From its highest point, 7,500 feet above the sea, it throws out branches north and south, which now open into alluvial plain, now descend sheer into the girdle of warm blue sea that encircles the island. The trip to the highest point—Blue Mountain Peak—is one of two days, the night being spent in a hut on the summit. Provisions must be laid in and guides procured, who will also serve as porters. The road mounts ridge after ridge, winds down steep descents, crosses the streams that rush down every gorge, skirts along the slopes and goes over the tops of the intervening hills, and now and then leaves one valley and follows the course of another. An easy ride of about four hours brings the traveler to Farm Hill Coffee Plantation, where the keys of the hut on the summit may be obtained. The road then winds along past Whitfield Hall to Abbey Green, whose houses and terraces of solid masonry are perched on slopes so steep that they appear in imminent danger of tumbling into the abyss beneath them. Behind this the road zigzags up the steep sides of the mountain, threading its course between fields of coffee, some of them of such venerable age that many of the bushes have assumed the appearance of dwarfed trees from the constant lopping and pruning, with trunks from six to nine inches in diameter, and only about four feet high. The leaves of cinchona, blotched with scarlet, now add their quota of color to the scene, for we are leaving the coffee region and reaching the elevation at which this plant best flourishes. Hundreds of acres were planted here some fifteen years ago, but their cultivation is less profitable now, and the cinchona runs wild and self-sown, growing in rank thickets. At the top of the peak, about two hours from Farm Hill, is a small open space covered with soft, springy turf and fringed with stunted trees, at one side of which stands a little hut of two rooms. It has a stove and a supply of fire-wood, which can be used on condition of replacing the wood before leaving—a most rigidly observed point of peak etiquette. South of the hut is a narrow track leading down a precipitous ravine, near which is a small pool of water sufficient for one's absolute needs—except in extraordinarily dry weather, when it fails. The thermometer sometimes falls to 40° Fahr., and solid ice was once found on the summit during a wave of unusual cold. Only one of the peaks—Sir John's Peak, which is 6,100 feet high—approaches within 2,000 feet of the altitude of this one. The southern and western slopes of the range are largely cultivated with coffee and inhabited.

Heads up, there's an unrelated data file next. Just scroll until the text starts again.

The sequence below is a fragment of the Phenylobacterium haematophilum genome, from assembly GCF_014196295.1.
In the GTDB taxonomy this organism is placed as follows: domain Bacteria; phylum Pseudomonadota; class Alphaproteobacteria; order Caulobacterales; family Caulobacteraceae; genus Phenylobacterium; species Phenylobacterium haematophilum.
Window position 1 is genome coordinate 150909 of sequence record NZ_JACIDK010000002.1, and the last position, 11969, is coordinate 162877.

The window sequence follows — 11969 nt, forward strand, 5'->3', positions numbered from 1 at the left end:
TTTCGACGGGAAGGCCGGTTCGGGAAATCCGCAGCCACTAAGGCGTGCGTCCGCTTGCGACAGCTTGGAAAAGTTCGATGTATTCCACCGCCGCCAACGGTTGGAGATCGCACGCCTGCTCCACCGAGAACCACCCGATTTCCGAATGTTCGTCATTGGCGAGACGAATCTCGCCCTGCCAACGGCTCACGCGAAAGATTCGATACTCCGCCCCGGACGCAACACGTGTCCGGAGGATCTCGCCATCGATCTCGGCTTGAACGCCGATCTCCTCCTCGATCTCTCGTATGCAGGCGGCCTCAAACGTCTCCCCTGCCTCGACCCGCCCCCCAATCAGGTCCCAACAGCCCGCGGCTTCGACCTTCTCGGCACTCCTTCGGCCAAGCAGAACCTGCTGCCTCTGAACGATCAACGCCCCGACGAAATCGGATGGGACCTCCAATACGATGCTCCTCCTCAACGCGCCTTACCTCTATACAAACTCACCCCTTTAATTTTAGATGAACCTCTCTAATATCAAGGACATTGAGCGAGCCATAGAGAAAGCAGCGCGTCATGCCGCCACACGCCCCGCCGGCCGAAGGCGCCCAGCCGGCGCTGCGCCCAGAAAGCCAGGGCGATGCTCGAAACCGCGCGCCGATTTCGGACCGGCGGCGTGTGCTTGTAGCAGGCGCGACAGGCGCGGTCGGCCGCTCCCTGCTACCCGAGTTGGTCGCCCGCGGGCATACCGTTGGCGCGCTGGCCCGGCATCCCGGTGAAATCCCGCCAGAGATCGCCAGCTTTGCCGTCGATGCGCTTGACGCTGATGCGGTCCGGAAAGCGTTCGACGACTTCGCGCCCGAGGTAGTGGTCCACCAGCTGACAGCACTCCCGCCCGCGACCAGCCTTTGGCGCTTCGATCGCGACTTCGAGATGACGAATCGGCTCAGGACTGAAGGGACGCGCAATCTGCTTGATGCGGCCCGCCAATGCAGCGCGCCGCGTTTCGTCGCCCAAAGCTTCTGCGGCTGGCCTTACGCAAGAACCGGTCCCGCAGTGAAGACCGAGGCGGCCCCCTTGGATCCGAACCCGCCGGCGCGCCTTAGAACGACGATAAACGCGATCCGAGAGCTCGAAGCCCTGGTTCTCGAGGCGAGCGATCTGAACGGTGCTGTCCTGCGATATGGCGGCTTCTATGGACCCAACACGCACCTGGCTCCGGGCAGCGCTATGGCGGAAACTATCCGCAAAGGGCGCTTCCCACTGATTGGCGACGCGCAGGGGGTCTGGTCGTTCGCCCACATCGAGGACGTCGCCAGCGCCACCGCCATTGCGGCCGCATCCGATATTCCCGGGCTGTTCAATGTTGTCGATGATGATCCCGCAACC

Concurrence of Parts in the Living Organism.—The presidential address of Dr. J. S. Burdon Sanderson at the British Association was devoted to the exposition of the character and scope of biology. Aristotle was named as the true father and founder of the science, while the name was given to it byHe conceived the difference between vital and physical processes to lie, not in the nature of the processes themselves, but in their co ordination—that is, in their adaptedness to a given purpose, and to the peculiar and special relation in which the organism stands to the external world. His conception, the speaker declared, "can still be accepted as true." It suggests the idea of organism as that to which all other biological ideas must relate. It also suggests, although perhaps it does not express it, that action is not an attribute of the organism but of its essence; that if, on the one hand, protoplasm is the basis of life, life is the basis of protoplasm. Their relations to each other are reciprocal. We think of the visible structure only in connection with the invisible process." It is also of value as indicating at once the two lines of inquiry into which the science has been divided by the evolution of knowledge. These two lines may be easily deduced from the general principle from which Treviranus started, according to which it is the fundamental characteristic of the organism that all that goes on in it is to the advantage of the whole. This conception has at all times presented itself in the minds of those who have sought to understand the distinction between living and non-living. It was expressed by the physiologists of three hundred years ago by the term consensus partium—which was defined as the concurrence of parts in action, of such a nature that each does its share, all combining to bring about one effect, "as if they had been in secret council, but at the same time by some constant law of Nature." It means